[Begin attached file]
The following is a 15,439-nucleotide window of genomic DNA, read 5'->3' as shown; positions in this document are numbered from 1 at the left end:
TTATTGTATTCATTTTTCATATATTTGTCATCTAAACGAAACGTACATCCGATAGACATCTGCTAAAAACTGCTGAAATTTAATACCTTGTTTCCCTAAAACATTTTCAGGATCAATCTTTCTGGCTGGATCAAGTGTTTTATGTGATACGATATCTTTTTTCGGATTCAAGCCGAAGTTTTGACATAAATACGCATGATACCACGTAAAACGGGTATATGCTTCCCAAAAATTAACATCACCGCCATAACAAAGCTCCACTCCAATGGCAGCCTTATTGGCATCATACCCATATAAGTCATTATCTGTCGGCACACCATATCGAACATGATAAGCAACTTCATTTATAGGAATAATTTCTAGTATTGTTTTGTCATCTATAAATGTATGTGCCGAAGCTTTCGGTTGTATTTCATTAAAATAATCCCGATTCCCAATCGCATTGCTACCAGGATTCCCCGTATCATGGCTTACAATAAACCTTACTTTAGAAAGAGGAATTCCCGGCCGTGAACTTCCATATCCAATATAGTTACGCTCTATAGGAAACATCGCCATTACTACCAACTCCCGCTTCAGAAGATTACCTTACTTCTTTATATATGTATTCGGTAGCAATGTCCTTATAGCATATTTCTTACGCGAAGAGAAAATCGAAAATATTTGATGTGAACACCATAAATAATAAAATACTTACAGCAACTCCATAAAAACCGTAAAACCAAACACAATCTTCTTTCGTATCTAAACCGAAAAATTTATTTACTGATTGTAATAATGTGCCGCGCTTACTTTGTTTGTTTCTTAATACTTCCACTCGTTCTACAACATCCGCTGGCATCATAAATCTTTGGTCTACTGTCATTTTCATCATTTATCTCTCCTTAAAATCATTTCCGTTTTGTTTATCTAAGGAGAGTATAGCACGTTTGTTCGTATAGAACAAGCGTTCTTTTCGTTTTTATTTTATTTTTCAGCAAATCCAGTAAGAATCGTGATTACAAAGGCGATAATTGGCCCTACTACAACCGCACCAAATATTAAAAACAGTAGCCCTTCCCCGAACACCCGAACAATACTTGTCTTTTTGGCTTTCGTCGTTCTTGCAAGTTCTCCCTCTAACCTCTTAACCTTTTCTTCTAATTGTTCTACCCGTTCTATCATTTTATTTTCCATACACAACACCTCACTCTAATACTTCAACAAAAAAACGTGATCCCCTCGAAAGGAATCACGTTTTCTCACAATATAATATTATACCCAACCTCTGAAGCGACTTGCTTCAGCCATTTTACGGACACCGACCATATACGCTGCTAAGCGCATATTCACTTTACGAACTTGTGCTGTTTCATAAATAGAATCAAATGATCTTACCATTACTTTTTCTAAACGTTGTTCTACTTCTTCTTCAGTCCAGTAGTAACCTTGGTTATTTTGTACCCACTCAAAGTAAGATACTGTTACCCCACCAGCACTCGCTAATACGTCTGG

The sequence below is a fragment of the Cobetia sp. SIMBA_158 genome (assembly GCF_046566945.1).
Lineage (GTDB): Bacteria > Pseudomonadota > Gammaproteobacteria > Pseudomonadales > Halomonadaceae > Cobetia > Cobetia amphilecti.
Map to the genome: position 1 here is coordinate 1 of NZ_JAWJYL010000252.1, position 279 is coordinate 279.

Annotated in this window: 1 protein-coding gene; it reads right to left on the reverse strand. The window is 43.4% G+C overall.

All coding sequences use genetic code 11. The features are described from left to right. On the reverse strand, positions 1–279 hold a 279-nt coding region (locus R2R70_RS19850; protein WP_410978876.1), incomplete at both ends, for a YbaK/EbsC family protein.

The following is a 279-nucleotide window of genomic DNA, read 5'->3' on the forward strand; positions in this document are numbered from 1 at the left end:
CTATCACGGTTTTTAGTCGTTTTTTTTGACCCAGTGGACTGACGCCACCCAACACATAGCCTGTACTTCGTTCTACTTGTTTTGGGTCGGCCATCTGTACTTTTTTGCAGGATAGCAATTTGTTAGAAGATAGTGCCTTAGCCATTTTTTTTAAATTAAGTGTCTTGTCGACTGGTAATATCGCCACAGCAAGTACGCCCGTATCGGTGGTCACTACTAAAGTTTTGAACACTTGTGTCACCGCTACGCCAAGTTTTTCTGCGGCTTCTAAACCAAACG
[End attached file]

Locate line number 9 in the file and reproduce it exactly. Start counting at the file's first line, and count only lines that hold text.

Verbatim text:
CTATCACGGTTTTTAGTCGTTTTTTTTGACCCAGTGGACTGACGCCACCCAACACATAGCCTGTACTTCGTTCTACTTGTTTTGGGTCGGCCATCTGTACTTTTTTGCAGGATAGCAATTTGTTAGAAGATAGTGCCTTAGCCATTTTTTTTAAATTAAGTGTCTTGTCGACTGGTAATATCGCCACAGCAAGTACGCCCGTATCGGTGGTCACTACTAAAGTTTTGAACACTTGTGTCACCGCTACGCCAAGTTTTTCTGCGGCTTCTAAACCAAACG